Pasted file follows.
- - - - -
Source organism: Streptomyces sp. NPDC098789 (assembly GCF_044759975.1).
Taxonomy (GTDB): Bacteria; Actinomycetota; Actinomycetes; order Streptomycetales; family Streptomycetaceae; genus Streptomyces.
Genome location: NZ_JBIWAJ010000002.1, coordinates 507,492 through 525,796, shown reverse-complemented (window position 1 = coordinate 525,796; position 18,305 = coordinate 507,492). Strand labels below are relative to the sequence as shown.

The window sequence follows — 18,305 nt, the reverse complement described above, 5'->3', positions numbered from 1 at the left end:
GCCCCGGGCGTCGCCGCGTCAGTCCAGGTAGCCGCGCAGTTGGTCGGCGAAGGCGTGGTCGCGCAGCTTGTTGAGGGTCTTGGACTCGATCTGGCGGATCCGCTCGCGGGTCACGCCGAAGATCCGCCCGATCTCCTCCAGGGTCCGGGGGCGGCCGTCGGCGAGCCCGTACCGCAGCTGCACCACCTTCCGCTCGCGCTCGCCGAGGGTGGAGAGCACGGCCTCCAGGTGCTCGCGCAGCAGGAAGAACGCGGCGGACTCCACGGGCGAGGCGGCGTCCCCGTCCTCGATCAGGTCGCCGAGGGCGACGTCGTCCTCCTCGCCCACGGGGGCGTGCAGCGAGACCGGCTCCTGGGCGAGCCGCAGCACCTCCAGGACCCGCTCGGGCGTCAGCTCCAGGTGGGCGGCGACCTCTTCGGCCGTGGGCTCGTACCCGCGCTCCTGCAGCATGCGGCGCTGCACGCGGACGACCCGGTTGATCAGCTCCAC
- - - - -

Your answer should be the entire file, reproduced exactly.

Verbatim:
Source organism: Streptomyces sp. NPDC098789 (assembly GCF_044759975.1).
Taxonomy (GTDB): Bacteria; Actinomycetota; Actinomycetes; order Streptomycetales; family Streptomycetaceae; genus Streptomyces.
Genome location: NZ_JBIWAJ010000002.1, coordinates 507,492 through 525,796, shown reverse-complemented (window position 1 = coordinate 525,796; position 18,305 = coordinate 507,492). Strand labels below are relative to the sequence as shown.

The window sequence follows — 18,305 nt, the reverse complement described above, 5'->3', positions numbered from 1 at the left end:
GCCCCGGGCGTCGCCGCGTCAGTCCAGGTAGCCGCGCAGTTGGTCGGCGAAGGCGTGGTCGCGCAGCTTGTTGAGGGTCTTGGACTCGATCTGGCGGATCCGCTCGCGGGTCACGCCGAAGATCCGCCCGATCTCCTCCAGGGTCCGGGGGCGGCCGTCGGCGAGCCCGTACCGCAGCTGCACCACCTTCCGCTCGCGCTCGCCGAGGGTGGAGAGCACGGCCTCCAGGTGCTCGCGCAGCAGGAAGAACGCGGCGGACTCCACGGGCGAGGCGGCGTCCCCGTCCTCGATCAGGTCGCCGAGGGCGACGTCGTCCTCCTCGCCCACGGGGGCGTGCAGCGAGACCGGCTCCTGGGCGAGCCGCAGCACCTCCAGGACCCGCTCGGGCGTCAGCTCCAGGTGGGCGGCGACCTCTTCGGCCGTGGGCTCGTACCCGCGCTCCTGCAGCATGCGGCGCTGCACGCGGACGACCCGGTTGATCAGCTCCAC